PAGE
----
Rich-Joseph Facun documents the lives of a small community in Appalachia, a place he now calls home

Having lived in the area for six years, Rich-Joseph’s new body of work captures the spirit of “loving, kind and proud people”.

Date
19 August 2021
Reading Time
4 minute read

Rich-Joseph Facun was born on a Naval base in Florida, before moving to Mississippi and eventually back to the coast of Virginia. It was here that he discovered the joy of skateboarding, documenting his friends’ tricks and spots with a 35mm film camera as they galavanted around the area. At the age of 17, he welcomed his daughter Amber into the world: “Skateboarding and photography took a back seat in my life as I focused on trying to graduate (I was failing out of high school) and earn a living in order to provide for my child,” he tells It’s Nice That. A few years down the line – plus a “tapestry” of jobs from door-to-door window sales to tree removal services – he ended up on a photography course out of sheer chance. He initially signed up to a sculpture class at the local community college, but as things turned out, or as fate decided, it was cancelled, and his interest in photography began to grow.

Rich-Joseph worked as a photojournalist for 15 years and as a photo editor for several publications around the country. Coupled with commercial projects and three years spent in the United Arab Emirates working for an English language newspaper, he gained a hefty amount of experience in the field. But as the workload grew, he began to question his next move. “Launch my own imprint? Make more books? Retire?” Well, as things turned out, he packed his bags to Appalachia. “I made a firm decision to allow myself to come up for air, to slow down and reflect on where I wanted to take my photography next.” Steering away from editorial commissions, he found himself hitting pause on picture taking altogether. “I needed time and I was in no rush to get to wherever I might be going.”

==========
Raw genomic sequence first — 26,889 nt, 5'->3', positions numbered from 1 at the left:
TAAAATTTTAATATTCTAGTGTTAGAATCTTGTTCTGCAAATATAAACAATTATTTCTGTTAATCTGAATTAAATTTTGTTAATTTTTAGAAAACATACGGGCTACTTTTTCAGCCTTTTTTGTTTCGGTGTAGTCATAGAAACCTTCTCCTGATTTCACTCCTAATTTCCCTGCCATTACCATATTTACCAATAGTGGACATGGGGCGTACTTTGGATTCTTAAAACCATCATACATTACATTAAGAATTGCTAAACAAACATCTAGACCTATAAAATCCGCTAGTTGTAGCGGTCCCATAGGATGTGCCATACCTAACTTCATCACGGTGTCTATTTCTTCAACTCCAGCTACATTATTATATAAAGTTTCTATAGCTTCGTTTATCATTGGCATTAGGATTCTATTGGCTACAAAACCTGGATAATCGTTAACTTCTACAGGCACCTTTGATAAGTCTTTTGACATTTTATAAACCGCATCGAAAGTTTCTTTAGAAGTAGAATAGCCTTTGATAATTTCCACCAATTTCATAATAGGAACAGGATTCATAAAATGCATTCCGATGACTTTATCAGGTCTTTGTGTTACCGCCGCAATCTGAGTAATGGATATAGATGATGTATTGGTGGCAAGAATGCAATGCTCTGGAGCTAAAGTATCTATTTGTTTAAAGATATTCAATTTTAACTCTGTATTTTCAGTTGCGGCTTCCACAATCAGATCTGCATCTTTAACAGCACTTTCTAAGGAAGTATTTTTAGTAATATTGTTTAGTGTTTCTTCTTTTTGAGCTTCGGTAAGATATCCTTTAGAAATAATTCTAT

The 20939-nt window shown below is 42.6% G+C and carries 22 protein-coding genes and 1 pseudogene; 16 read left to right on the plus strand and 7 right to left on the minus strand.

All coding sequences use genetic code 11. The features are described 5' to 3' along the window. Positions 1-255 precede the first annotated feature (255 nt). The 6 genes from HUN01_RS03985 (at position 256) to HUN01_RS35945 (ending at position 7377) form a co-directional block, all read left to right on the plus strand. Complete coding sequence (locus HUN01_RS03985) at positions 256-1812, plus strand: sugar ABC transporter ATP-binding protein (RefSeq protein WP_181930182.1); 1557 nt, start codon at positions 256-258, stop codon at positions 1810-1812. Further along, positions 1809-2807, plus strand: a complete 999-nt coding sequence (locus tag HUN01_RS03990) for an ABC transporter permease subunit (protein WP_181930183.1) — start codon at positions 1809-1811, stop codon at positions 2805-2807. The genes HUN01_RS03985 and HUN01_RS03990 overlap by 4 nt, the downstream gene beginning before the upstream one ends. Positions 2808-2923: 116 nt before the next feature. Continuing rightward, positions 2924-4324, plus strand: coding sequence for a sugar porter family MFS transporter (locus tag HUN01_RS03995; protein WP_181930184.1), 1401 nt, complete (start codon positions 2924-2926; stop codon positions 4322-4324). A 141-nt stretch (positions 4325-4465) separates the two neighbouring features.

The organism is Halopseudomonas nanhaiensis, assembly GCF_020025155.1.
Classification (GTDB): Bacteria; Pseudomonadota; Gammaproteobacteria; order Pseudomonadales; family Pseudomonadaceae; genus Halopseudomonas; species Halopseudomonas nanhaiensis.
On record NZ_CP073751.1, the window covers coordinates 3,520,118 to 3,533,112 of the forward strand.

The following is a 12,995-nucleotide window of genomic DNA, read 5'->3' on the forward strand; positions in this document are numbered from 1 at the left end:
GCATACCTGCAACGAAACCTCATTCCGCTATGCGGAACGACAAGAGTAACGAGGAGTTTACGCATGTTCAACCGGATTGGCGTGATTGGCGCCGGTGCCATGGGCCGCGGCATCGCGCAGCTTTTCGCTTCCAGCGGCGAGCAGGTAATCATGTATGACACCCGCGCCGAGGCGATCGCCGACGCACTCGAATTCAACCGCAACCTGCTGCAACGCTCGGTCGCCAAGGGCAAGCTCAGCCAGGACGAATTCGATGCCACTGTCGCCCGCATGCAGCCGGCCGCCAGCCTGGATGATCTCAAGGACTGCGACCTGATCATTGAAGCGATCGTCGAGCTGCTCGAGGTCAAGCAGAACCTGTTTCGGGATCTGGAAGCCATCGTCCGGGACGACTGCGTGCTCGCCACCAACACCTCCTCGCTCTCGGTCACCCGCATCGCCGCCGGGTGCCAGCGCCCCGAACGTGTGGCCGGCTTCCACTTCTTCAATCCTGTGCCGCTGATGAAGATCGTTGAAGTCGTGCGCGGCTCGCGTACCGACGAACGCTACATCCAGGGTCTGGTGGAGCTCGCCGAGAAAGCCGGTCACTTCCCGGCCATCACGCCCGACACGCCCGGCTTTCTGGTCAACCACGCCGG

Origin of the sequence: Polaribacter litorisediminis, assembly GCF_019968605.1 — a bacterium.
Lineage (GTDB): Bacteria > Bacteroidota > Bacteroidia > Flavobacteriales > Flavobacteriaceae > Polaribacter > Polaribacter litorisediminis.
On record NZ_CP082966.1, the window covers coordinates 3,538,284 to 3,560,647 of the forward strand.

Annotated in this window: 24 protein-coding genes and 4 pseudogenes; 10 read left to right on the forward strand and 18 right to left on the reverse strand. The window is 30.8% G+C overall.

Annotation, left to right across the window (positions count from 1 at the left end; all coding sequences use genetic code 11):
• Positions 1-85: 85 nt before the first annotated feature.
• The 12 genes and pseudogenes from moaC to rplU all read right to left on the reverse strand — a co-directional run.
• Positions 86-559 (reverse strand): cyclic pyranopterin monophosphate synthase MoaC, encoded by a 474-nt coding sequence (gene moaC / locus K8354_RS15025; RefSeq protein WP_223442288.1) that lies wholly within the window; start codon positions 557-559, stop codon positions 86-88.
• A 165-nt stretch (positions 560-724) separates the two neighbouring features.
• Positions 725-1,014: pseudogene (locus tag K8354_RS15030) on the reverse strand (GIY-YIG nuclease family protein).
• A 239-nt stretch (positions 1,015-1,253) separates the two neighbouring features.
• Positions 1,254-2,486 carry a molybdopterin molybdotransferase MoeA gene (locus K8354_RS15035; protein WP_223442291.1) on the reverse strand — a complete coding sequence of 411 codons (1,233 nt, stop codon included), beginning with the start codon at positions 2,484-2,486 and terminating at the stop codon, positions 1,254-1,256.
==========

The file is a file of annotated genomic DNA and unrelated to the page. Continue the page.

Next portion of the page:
He’s now lived in the Appalachia region for six years and, after moving every two to three years for the past 15 years of life, he’s happy to finally call the mountainous lands his home. The photographer and his family now reside in a village that is the site of Ohio’s largest coal mining disaster, where the population is just over 300 people. Upon arriving here, he was a little uncertain as to what life would be like. His mother is Indigenous Mexican and his father Filipino, so he often asked himself whether he was safe and how the community would receive him. These concerns were particularly prevalent considering Trump had been President for a couple of years, the Black Lives Matter movement increasing, and hate crimes and violence were on the rise against BIPOC communities. In response, Rich-Joseph began taking photographs on his excursions around his new home, walking around and snapping daily life, in turn, formulating what would then become his latest photography project and book, Black Diamonds.

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Rich-Joseph Facun: Black Diamonds (Copyright © Rich-Joseph Facun, 2021)